GoPro’s first 360-degree camera, the Fusion, is hitting shelves in November at $699. The company showcased the new device and its 360 capabilities on a massive planetarium screen in San Francisco’s Academy of Sciences museum. We got a sneak peak at the device back in June but details were light. Today, we’re getting a closer look at the first GoPro that captures everything… Read More
Drone delivery may be closer than you think: Daimler’s Mercedes-Benz Vans teamed up with e-commerce startup siroop, and drone logistics provider Matternet to kick off a pilot in Zurich of its van-based drone delivery concept. The partners demonstrated a delivery live to an audience of media today, showing a coffee delivery from a small Swiss merchant using siroop’s platform. The… Read More
For people who want to believe the NFL protests are against the National Anthem, this video of Fox Sports 1 and First Things First host Nick Wright's explanation won't mean anything. For everyone else, it's worth watching.
Wright went on to clarify that it is not true that the players are protesting the anthem, flag, country, or military. They are protesting systemic racism and police brutality.
“What I will engage on is what is actually happening, because I can’t walk past a television screen without seeing this on the bottom line: ‘NFL players protest anthem,’” he said. “It is amazing to get a fact error in a four-word headline.”
He added, “When people march, they are not protesting traffic. The players have been uniform that they are using the anthem as a vehicle to protest inequality, police brutality, and racial injustice. And this story — by the president and others, many well before the president ever chimed in — has been hijacked to making it about the anthem when in reality the anthem was always just the vehicle.”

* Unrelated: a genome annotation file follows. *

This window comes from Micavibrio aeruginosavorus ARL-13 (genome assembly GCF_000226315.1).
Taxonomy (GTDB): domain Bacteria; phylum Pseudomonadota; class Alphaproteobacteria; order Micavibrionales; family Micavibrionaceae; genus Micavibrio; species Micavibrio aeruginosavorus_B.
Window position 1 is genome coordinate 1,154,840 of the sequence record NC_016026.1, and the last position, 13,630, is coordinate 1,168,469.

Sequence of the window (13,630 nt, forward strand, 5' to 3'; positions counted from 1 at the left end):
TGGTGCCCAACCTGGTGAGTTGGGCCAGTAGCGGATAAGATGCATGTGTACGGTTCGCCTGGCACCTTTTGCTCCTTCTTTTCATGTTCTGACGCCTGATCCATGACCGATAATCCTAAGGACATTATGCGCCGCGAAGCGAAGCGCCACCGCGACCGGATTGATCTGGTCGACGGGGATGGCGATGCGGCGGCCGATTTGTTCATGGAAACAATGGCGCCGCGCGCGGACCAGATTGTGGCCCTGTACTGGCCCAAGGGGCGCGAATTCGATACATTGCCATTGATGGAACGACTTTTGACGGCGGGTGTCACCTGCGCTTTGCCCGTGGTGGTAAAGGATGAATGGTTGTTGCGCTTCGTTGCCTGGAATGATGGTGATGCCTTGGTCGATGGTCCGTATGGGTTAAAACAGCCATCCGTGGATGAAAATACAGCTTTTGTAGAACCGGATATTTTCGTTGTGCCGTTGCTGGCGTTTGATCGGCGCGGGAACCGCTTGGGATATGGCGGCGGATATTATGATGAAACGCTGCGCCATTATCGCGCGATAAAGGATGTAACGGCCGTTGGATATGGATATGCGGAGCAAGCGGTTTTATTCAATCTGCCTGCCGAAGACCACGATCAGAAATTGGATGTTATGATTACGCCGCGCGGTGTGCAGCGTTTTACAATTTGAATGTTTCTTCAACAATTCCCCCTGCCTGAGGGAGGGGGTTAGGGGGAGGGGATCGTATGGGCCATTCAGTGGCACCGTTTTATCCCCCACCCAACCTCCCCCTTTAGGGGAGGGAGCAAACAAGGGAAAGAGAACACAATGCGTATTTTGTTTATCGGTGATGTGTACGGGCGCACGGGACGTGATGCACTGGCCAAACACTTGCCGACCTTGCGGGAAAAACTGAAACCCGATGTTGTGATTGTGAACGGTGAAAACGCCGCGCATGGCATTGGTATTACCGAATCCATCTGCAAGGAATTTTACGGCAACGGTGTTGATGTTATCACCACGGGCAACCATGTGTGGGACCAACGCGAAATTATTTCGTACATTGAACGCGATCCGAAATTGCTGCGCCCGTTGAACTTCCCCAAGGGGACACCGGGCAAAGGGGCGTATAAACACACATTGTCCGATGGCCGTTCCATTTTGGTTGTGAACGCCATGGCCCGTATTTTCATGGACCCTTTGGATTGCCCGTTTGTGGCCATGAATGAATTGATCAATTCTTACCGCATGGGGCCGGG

An anonymous reader shares a report: To stay up to date in the battle against hackers, some companies are turning to a 1950s technology. Storing data on tape seems impossibly inconvenient in an age of easy-access cloud computing. But that is the big security advantage of this vintage technology, since hackers have no way to get at the information. The federal government, financial-services firms, health insurers and other regulated industries still keep tape as a backup to digital records. Now a range of other companies are returning to tape as hackers get smarter about penetrating defenses -- and do much more damage when they do get in. Rob Pritchard, founder of the Cyber Security Expert consulting firm and associate fellow at the Royal United Services Institute think tank, has noticed the steady resurgence of tape as part of best-practice backup strategies. "Companies of all sizes must be able to restore data quickly if needed," he says, "but also have a robust, slower-time, recovery mechanism should the worst happen." Mr. Pritchard, who works with a range of organizations to improve corporate cybersecurity practices, says: "A good backup strategy will have multiple layers. Cloud and online services have their place, but can be compromised."
Read more of this story at Slashdot.